Main image: In Between (Bah Bahar)
The end of September means the start of a new university year. But more importantly than that, it means a new season at Reading Film Theatre, our town’s only independent cinema. Housed in the Palmer Building at the University of Reading, Reading Film Theatre is essentially a lecture hall with an impressive screen. It also happens to boast the best and most original cinema programme anywhere in town.
Seats are auditorium style, so it’s not as luxe as Vue or Showcase, but it’s comfortable and, importantly, quiet. Here you’ll find one of the most appreciative and code-compliant audiences in cinema. So far, I’ve visited three times and have never heard a phone ring, or anyone talk beyond the barest of whispers. There’s also a no food policy (there is a cafe outside), so there is no popcorn crunching, or drink slurping.
In term time there is a regular and impressive programme of art house and international films mixed with the occasional big budget movie and diverse curated seasons. Reading Film Theatre is run almost entirely by volunteers, and it’s a valuable cultural hub for our town.
To help you discover the best of Reading Film Theatre, we’ve picked out our films to watch and the highlights to look out for in the autumn season 2017.
Highlights of Reading Film Theatre autumn 2017
An Inconvenient Sequel: Truth to Power
Tuesday 10 October | 7.45pm | £8 | Book tickets
11 years after Al Gore picked up an Oscar for his groundbreaking climate change documentary, An Inconvenient Truth, he returns with this follow up to remind us things haven’t really changed much since 2006. A very worthy watch. Before the film they will also screen an interview with Al Gore.
Monsters Film Festival
Wednesday 11, 18, 25 October | 7pm | £5 | Book tickets
Just in time for Halloween, RFT present the first of their curated film events, featuring three classic films about monsters. The Golem (1922), Freaks (1932) and, our pick, silent horror masterpiece, Nosferatu (1922). It’s suitably terrifying and complex for Halloween.
Daughters of the Dust
Tuesday 17 October | 7.30pm | £8 | Book tickets
Daughters of the Dust is a poignant, but somewhat forgotten, 1991 film about three generations of Gullah women, descendants of West African slaves, in 1901 South Carolina. The film was reportedly the inspiration behind Beyonce’s ‘visual album’ Lemonade, and received a re-release in cinemas this year. It plays at the RFT as part of Black History Month, with an introduction by Professor Emily West, from the Department of History at University of Reading.
Tuesday 24 October | 7.45pm | £8 | Book tickets
Zero Dark Thirty director Kathryn Bigelow turns her unflinching cinematic gaze to this true story of civil unrest in Detroit in the summer of 1967. The story zooms in on the brutal, day-long, police interrogation at the Algiers Motel, which left three guests dead and nine assaulted. It also stars young British actors John Boyega and Will Poulter in lead roles as a security guard and police officer involved at the Algiers.
In Between (Bar Bahar)
Thursday 2 November | 8pm | Book tickets
In Between follows three Israeli-Palestinian female flatmates in Tel Aviv. One is a hard-working, hard-drinking lawyer, another is a DJ struggling to talk to her parents about her sexuality and the third is engaged to a deeply conservative Islamic fiancé. Each has a seemingly different life challenge, but director Maysaloun Hamoud presents them all as trapped ‘in between’ modern life and tradition, family and freedom. In Arabic and Hebrew, with subtitles.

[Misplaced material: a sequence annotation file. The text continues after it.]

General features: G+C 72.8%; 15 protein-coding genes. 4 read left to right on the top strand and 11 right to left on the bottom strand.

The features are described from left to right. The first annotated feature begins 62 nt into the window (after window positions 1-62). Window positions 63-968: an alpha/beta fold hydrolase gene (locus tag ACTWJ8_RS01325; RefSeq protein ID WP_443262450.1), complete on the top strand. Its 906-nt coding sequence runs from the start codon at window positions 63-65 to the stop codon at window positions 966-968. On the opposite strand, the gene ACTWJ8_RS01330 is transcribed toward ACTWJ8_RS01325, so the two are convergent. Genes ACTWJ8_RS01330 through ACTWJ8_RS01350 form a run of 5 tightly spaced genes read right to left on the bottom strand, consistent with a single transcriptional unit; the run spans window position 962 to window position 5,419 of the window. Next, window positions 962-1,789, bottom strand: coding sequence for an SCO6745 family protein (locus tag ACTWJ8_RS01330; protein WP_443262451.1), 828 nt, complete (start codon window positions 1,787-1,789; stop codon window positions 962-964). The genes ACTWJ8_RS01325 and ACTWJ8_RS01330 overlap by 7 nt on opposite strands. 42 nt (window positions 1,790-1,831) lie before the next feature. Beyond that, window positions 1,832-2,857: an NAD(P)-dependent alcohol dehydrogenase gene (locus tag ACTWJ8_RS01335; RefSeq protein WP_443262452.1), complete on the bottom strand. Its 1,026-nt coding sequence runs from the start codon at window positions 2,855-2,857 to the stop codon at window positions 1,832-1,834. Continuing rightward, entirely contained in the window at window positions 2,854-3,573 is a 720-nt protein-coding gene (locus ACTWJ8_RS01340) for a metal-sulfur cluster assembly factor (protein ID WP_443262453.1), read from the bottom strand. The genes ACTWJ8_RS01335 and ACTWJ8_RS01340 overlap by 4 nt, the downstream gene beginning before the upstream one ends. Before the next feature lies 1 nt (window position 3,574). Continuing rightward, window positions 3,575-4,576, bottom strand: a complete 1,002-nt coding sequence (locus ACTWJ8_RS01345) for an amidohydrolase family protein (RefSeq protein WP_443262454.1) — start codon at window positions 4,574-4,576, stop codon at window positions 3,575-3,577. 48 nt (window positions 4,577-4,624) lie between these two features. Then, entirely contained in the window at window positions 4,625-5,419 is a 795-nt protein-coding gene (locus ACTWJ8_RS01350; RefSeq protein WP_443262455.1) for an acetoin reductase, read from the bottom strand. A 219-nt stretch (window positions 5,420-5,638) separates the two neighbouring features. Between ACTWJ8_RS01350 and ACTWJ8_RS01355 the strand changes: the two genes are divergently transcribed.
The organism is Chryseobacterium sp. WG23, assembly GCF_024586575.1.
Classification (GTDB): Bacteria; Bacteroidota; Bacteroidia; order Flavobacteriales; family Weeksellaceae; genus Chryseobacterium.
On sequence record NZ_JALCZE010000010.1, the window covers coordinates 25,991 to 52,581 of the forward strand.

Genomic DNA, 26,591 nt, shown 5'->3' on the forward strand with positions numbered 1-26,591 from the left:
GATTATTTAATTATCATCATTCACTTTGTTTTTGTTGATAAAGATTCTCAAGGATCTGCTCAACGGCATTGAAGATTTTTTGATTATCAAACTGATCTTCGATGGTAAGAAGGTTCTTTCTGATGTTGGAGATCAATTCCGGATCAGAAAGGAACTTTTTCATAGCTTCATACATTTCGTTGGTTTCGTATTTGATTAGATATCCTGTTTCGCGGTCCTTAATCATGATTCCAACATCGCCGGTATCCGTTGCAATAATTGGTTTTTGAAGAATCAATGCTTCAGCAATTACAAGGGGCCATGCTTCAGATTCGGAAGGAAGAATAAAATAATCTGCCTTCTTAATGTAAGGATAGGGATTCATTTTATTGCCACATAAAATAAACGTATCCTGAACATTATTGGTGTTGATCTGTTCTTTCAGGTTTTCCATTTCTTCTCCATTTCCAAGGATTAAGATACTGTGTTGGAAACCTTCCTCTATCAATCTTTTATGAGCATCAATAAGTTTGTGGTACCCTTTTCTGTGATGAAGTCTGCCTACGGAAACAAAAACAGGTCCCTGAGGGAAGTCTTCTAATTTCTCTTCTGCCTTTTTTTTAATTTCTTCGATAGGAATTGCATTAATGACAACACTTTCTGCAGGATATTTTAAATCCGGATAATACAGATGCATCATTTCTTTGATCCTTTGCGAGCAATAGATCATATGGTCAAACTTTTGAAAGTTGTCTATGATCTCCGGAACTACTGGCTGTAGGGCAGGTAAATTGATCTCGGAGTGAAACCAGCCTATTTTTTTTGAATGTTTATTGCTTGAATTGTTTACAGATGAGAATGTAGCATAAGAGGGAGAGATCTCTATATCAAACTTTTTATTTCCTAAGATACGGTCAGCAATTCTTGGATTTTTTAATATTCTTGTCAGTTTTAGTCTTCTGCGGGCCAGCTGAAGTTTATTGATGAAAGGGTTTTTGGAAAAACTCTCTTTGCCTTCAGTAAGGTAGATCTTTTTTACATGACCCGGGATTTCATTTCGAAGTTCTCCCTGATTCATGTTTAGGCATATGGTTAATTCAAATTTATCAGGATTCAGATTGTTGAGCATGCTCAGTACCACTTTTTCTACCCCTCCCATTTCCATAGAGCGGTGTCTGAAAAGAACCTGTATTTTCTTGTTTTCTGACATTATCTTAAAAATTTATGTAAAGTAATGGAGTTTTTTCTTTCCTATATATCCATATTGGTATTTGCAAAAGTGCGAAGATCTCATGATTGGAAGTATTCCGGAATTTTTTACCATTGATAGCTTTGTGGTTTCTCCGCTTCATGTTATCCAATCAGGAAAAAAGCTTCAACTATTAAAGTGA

Thursday 16 November | 8pm | Book tickets
A thriller set inside one small Damascus apartment, In Syria, is claustrophobic and tense. It won the Berlin Panorama Audience Award 2017 and shows the daily struggles of war through one family trying to keep life normal while trapped in their home, with food and water running out. In Arabic with subtitles.
God’s Own Country
Thursday 23 November | 7.45pm | £8 | Book tickets
God’s Own Country has been called “Brokeback Mountain in Yorkshire”. But that does this brooding, moving British picture a disservice. A debut feature from writer/director Francis Lee, it follows Johnny, a young sheep farmer, whose life begins to change when he starts an intense relationship with Romanian worker Gheorghe.
The Death of Stalin
Tuesday 5 December | 7.45pm | £8 | Book tickets
This Soviet satire from The Thick of It creator Armando Iannucci opened the Toronto Film Festival only last month. Based on a French graphic novel series, The Death of Stalin sees a cast of comedy gold (including Michael Palin, Steve Buschemi, Jeffrey Tambor and Jason Isaacs) panic in the chaos of the last days of the Stalin regime.
Murder on the Orient Express
Thursday 7 December | 7.45 pm | £8 | Book tickets
It seems we can never get enough of Agatha Christie’s fantastically mustachioed Belgian Detective. This all-star cast reboot is the fourth adaptation of one of the most famous Poirot who-done-its, with director (and president of Reading Film Theatre) Kenneth Branagh working his little grey cells in the lead role. Johnny Depp, Penélope Cruz, Judi Dench and Michelle Pfeiffer also star.
You can buy individual tickets online above, but if you want to support the RFT more, they have annual membership options available at £25, or £12 for students, which gets you a loyalty card and discounts on tickets.
Reading Film Theatre, Palmer Building, Whiteknights, Reading, RG6 2AH